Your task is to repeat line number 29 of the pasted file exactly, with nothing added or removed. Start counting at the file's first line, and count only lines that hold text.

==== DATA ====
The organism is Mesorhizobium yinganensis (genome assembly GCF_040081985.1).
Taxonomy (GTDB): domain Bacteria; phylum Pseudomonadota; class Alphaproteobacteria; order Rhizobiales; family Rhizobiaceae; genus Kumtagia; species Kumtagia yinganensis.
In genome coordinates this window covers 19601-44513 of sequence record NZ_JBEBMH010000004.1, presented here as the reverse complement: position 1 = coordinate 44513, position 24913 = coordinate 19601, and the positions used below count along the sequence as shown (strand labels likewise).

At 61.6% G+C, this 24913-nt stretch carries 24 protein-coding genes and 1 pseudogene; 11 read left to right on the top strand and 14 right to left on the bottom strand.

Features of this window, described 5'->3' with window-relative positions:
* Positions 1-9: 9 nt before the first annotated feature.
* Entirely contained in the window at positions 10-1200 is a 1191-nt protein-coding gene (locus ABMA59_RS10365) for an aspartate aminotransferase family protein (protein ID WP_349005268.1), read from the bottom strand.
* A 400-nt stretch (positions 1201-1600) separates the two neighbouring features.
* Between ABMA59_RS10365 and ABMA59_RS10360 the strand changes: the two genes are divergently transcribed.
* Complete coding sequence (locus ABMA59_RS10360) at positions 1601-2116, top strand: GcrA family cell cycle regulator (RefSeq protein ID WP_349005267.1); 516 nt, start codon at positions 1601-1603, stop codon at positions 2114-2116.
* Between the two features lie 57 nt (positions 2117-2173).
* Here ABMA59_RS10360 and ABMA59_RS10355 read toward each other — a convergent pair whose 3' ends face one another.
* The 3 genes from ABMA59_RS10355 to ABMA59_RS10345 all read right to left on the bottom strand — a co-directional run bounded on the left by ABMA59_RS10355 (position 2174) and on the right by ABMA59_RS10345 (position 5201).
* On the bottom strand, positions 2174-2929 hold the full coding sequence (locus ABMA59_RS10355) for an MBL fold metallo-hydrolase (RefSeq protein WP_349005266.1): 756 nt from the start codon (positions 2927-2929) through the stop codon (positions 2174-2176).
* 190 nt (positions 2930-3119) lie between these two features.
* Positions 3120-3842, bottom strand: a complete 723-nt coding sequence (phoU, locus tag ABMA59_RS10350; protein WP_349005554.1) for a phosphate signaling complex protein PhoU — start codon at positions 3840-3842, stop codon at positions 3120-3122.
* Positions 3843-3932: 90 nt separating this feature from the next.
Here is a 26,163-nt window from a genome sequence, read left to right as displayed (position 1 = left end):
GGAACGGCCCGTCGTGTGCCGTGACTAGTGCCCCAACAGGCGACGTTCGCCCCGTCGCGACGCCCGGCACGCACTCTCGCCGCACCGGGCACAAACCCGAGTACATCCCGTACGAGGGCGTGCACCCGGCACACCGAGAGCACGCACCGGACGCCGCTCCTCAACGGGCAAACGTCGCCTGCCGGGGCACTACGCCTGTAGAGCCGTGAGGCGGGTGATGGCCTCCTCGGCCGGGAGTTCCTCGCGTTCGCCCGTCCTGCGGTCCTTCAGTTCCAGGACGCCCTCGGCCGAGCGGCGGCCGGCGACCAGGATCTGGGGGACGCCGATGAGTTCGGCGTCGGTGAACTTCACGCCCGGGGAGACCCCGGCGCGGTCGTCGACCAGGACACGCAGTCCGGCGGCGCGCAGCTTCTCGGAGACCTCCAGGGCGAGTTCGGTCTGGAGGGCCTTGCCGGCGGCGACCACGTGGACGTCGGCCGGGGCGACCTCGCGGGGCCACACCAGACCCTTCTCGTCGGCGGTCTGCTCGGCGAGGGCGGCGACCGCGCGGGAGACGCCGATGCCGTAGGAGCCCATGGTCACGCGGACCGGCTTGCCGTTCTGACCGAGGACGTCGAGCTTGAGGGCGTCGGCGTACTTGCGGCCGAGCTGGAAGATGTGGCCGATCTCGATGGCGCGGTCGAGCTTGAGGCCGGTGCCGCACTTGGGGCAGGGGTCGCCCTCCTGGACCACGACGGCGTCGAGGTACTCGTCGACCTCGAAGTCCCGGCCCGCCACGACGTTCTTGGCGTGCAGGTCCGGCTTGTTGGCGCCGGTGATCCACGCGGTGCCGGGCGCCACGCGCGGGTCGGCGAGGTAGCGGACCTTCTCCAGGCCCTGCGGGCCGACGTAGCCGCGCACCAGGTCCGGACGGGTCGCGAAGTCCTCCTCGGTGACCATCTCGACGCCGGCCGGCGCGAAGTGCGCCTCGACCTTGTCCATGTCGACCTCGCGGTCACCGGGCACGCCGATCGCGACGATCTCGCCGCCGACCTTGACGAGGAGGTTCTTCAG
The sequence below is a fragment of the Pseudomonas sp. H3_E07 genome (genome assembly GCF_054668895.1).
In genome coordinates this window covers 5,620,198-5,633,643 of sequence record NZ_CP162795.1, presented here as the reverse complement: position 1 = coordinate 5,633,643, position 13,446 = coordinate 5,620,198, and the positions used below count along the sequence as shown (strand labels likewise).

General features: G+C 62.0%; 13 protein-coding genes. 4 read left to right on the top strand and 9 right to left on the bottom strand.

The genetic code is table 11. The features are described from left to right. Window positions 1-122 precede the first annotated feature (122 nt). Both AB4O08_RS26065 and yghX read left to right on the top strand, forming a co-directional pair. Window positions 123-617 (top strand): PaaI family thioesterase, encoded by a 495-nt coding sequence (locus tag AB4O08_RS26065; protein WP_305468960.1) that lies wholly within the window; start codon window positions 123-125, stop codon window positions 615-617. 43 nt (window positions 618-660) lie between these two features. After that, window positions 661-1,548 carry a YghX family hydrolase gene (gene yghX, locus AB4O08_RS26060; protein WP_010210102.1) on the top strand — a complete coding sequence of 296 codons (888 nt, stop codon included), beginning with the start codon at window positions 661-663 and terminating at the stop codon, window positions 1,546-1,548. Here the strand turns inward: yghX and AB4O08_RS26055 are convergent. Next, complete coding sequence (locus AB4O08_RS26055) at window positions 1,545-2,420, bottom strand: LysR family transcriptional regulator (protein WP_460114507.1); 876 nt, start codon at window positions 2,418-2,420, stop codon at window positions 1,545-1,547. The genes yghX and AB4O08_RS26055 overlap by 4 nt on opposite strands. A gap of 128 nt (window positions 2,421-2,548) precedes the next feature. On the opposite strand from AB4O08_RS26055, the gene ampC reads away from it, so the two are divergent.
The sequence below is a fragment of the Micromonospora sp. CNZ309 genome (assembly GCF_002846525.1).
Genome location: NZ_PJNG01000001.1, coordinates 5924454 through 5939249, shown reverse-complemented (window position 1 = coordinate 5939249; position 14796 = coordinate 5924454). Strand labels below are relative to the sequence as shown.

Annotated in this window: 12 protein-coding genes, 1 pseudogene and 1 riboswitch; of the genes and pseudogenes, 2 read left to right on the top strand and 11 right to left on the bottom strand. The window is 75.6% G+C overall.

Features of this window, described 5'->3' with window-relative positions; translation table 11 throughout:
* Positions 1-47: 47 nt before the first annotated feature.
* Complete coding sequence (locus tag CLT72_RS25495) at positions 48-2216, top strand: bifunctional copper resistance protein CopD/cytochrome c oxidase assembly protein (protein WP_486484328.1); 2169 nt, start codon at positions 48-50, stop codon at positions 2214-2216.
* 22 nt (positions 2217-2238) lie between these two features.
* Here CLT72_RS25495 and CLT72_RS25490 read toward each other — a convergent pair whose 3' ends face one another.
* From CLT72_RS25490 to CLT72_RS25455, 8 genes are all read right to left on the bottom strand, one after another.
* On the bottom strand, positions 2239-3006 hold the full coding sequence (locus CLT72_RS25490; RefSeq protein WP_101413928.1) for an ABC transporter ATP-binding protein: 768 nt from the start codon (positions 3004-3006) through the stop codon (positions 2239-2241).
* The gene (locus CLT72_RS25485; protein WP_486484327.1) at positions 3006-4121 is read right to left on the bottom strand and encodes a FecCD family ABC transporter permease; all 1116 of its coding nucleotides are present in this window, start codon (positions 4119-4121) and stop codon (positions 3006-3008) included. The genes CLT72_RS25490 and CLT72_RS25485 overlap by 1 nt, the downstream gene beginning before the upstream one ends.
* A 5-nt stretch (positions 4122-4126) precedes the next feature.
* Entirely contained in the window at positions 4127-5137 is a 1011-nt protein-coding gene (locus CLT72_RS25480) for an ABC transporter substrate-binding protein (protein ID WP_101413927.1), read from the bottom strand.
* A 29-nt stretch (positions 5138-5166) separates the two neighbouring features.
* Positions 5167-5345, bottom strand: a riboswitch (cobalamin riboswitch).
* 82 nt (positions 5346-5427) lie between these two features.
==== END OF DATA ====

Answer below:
* Complete coding sequence (locus tag CLT72_RS25495) at positions 48-2216, top strand: bifunctional copper resistance protein CopD/cytochrome c oxidase assembly protein (protein WP_486484328.1); 2169 nt, start codon at positions 48-50, stop codon at positions 2214-2216.